Campylobacter is a major cause of foodborne gastroenteritis, with an estimated 500,000 infections annually in the UK. The most common infection route is on undercooked poultry meat, and then crossing the lining of the small intestine. To do this, the bacteria must survive the highly acidic conditions in the stomach, and then find a way of getting into the cells that line the small intestine. New research at IFR, strategically funded by the Biotechnology and Biological Sciences Research Council, from the teams of Dr Arnoud van Vliet and Prof Simon Carding shows that not only does Campylobacter have ways of surviving acid shock, it can also respond and adapt to the acidic environment making it better able to colonise the intestine and enter host cells there.
In the acidic environment in the stomach, the pH can range from approximately 2 to 7, and food can be retained for up to an hour. Bacteria like E. coli, which are resident in our digestive system, have developed specific acid-resistance systems which Campylobacter doesn’t appear to have, so how it copes with these stressful conditions on entering the stomach is not well understood. To understand more of how Campylobacter reacts to the sudden change in acidity, post graduate student Thanh Le and colleagues have identified which genes are turned on or off by acid shock.
They found that Campylobacter down regulates the activity of genes relating to metabolism and cell division, but up regulates the activity of a set of genes needed to make flagella, the hair-like structures that bacteria use for movement. These changes in gene expression suggest that in addition to slowing down normal cellular processes, acid shock also triggers Campylobacter to become more motile.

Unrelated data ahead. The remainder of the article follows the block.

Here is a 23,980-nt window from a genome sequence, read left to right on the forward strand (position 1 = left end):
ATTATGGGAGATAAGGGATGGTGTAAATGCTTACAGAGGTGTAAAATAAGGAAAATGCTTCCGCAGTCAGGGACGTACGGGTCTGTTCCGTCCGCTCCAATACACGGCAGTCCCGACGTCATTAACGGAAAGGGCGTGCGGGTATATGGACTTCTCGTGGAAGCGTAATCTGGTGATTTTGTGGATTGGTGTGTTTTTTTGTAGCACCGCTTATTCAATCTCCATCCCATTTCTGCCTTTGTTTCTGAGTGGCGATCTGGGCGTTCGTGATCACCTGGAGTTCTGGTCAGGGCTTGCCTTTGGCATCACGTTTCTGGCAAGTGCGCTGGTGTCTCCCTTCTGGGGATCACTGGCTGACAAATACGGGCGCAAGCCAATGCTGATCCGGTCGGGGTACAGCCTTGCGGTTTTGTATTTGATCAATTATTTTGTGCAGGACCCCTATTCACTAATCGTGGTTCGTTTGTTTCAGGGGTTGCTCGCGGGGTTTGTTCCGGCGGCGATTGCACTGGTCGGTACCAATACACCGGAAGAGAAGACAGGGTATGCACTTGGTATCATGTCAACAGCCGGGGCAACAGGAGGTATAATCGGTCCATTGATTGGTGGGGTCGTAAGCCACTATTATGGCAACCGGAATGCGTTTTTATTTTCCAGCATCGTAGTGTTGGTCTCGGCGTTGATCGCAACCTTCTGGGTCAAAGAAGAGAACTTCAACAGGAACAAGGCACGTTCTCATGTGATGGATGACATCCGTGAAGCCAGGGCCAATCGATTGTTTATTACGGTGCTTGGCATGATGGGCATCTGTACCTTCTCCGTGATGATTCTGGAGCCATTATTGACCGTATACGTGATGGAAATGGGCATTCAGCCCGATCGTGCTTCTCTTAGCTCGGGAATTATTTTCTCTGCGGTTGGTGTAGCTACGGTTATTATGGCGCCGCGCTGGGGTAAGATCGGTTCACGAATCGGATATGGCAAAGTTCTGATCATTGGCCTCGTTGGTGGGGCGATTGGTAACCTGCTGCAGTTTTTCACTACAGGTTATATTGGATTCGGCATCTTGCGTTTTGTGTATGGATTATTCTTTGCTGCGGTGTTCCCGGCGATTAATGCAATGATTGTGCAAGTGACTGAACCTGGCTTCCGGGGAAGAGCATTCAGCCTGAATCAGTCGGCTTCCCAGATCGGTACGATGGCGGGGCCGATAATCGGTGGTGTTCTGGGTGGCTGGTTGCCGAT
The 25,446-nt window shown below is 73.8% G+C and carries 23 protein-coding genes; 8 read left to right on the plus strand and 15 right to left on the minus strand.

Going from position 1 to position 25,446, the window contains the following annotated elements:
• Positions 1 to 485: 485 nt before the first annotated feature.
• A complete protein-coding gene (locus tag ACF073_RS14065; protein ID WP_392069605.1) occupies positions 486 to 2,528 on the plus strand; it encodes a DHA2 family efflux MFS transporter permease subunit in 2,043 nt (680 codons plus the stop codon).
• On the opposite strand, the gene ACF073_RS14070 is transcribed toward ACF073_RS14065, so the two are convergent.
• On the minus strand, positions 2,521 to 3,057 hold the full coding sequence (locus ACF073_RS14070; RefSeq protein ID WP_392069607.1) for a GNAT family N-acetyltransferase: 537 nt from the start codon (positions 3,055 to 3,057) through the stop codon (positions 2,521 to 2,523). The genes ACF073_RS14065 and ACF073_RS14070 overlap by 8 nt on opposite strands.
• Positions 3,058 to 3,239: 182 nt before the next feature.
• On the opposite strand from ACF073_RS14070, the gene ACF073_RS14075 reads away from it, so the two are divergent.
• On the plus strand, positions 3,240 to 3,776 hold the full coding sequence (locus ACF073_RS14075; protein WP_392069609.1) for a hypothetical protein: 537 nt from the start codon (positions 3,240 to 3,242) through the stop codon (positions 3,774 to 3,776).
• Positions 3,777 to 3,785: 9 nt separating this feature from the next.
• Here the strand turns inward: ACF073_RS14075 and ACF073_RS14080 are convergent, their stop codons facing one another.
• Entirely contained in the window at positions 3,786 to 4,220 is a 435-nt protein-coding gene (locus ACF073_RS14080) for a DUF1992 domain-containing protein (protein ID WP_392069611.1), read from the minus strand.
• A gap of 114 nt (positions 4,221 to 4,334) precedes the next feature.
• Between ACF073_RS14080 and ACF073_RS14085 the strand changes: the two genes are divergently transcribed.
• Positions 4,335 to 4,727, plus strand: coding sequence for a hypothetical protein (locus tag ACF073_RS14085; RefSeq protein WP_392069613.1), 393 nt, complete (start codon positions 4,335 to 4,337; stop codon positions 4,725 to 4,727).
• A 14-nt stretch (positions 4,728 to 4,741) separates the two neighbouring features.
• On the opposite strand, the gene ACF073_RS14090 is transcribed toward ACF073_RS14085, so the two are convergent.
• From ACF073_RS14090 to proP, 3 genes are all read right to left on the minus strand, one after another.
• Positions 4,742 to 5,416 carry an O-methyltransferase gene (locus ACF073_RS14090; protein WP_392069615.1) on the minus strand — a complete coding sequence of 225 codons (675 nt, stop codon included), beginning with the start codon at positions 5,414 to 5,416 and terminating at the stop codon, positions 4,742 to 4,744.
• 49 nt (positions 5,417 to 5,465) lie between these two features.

As motility and host cell invasion are known to be linked, Le studied how well acid-shocked Campylobacter invaded epithelium obtained from the mouse gut. In this cell model system, the acid shocked Campylobacter were better than unprepared Campylobacter at invading and subsequently getting across this cell layer, two processes essential for disease.
More work is needed to fully understand the mechanism of cell invasion, and how Campylobacter initially senses high acidity is still unknown. But the link between acid shock and increased invasion in Campylobacter highlights how well this dangerous pathogen has adapted to the human host, and such knowledge may help in achieving the ultimate goal of reducing its impact in the food industry.
Le MT, Porcelli I, Weight CM, Gaskin DJH, Carding SR, van Vliet AHM (2012) Acid-shock of Campylobacter jejuni induces flagellar gene expression and host cell invasion. European Journal of Microbiology and Immunology 2(1), 12–19. (doi: 10.1556/EuJMI.2.2012.1.3)